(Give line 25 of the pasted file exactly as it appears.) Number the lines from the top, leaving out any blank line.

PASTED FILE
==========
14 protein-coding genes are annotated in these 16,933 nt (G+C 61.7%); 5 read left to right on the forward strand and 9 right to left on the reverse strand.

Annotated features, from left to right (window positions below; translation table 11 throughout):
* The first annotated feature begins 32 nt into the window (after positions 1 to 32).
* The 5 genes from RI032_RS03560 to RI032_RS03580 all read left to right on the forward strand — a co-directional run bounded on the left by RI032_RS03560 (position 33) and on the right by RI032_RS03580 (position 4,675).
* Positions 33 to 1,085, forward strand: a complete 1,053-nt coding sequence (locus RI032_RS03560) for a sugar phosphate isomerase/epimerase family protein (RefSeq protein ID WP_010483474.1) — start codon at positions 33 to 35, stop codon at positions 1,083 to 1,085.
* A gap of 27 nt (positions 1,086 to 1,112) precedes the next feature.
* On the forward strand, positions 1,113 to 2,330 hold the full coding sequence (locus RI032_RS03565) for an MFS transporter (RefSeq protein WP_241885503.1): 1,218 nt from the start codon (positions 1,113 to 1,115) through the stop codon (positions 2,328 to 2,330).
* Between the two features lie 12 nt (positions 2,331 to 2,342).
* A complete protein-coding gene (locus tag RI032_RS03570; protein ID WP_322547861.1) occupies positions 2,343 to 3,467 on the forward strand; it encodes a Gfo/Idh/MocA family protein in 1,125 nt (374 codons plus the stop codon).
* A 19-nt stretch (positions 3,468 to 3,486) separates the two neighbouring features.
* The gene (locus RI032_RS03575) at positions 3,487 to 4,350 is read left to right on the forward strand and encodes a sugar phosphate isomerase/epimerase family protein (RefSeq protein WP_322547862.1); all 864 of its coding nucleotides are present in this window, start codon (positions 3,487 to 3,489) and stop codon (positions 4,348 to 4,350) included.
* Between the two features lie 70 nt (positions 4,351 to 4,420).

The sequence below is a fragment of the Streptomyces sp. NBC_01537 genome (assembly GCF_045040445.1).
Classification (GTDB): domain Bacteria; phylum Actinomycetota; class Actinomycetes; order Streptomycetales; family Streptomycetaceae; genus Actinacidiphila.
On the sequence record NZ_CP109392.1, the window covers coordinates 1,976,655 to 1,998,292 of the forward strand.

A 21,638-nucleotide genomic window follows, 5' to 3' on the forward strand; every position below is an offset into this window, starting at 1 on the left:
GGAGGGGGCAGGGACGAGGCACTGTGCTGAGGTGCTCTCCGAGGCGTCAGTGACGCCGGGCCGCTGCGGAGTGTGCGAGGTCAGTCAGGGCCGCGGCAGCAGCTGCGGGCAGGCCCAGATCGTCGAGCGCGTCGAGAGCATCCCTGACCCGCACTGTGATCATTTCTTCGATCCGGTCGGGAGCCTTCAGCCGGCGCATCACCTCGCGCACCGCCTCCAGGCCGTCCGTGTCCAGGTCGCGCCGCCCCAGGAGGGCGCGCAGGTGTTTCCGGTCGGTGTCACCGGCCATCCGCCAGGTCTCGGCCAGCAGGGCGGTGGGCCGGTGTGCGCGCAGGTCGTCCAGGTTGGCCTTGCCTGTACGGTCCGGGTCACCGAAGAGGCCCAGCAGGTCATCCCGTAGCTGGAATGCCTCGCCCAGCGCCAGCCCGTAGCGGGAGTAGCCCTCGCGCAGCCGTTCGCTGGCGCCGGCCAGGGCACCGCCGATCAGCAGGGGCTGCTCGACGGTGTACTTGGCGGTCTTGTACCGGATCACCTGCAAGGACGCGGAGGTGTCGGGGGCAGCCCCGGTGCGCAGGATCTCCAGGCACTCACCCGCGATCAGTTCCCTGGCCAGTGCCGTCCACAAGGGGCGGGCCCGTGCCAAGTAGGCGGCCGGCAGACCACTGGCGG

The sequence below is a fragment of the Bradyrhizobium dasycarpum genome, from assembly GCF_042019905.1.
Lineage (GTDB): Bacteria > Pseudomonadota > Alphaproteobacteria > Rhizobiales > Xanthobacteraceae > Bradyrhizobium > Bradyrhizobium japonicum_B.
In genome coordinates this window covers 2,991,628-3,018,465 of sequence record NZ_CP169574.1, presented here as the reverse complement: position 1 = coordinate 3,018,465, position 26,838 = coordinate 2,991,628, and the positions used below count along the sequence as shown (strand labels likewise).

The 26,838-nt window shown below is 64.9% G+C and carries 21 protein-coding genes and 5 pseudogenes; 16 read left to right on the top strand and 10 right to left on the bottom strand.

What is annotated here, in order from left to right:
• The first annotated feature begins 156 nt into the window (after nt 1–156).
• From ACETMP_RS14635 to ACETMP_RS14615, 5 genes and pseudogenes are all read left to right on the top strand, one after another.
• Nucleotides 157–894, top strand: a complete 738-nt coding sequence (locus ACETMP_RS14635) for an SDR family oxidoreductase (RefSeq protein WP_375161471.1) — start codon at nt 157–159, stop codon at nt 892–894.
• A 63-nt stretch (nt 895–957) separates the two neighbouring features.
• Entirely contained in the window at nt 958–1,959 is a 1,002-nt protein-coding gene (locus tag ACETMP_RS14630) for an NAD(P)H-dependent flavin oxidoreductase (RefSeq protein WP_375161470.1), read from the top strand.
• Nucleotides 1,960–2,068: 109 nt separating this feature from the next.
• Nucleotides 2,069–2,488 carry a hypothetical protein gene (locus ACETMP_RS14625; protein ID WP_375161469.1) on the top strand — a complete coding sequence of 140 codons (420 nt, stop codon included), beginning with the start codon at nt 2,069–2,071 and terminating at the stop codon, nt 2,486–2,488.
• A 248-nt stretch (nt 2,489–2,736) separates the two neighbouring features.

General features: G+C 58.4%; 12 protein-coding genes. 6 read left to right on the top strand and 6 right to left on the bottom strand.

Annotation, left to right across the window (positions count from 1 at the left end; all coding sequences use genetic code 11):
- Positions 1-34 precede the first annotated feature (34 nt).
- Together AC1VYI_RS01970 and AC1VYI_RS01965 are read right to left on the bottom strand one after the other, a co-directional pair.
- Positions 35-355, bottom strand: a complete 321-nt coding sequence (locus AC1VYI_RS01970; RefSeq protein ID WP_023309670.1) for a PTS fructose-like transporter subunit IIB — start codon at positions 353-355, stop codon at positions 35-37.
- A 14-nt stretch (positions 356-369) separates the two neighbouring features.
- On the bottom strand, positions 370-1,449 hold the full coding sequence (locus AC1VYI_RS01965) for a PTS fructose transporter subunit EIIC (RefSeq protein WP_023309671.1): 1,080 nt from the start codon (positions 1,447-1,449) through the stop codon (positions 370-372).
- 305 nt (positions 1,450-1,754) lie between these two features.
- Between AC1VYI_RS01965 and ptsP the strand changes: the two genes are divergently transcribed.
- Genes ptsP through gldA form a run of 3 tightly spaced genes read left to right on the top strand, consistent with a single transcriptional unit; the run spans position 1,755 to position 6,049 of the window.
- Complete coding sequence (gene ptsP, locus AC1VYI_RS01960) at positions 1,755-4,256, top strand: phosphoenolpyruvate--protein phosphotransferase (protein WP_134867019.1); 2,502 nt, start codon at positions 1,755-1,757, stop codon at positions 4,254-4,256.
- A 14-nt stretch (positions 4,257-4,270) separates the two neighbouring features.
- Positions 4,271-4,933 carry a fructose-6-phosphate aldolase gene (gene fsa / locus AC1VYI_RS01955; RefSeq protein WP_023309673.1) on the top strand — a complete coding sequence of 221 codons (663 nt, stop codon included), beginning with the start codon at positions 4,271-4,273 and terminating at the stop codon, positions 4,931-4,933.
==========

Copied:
• Nucleotides 157–894, top strand: a complete 738-nt coding sequence (locus ACETMP_RS14635) for an SDR family oxidoreductase (RefSeq protein WP_375161471.1) — start codon at nt 157–159, stop codon at nt 892–894.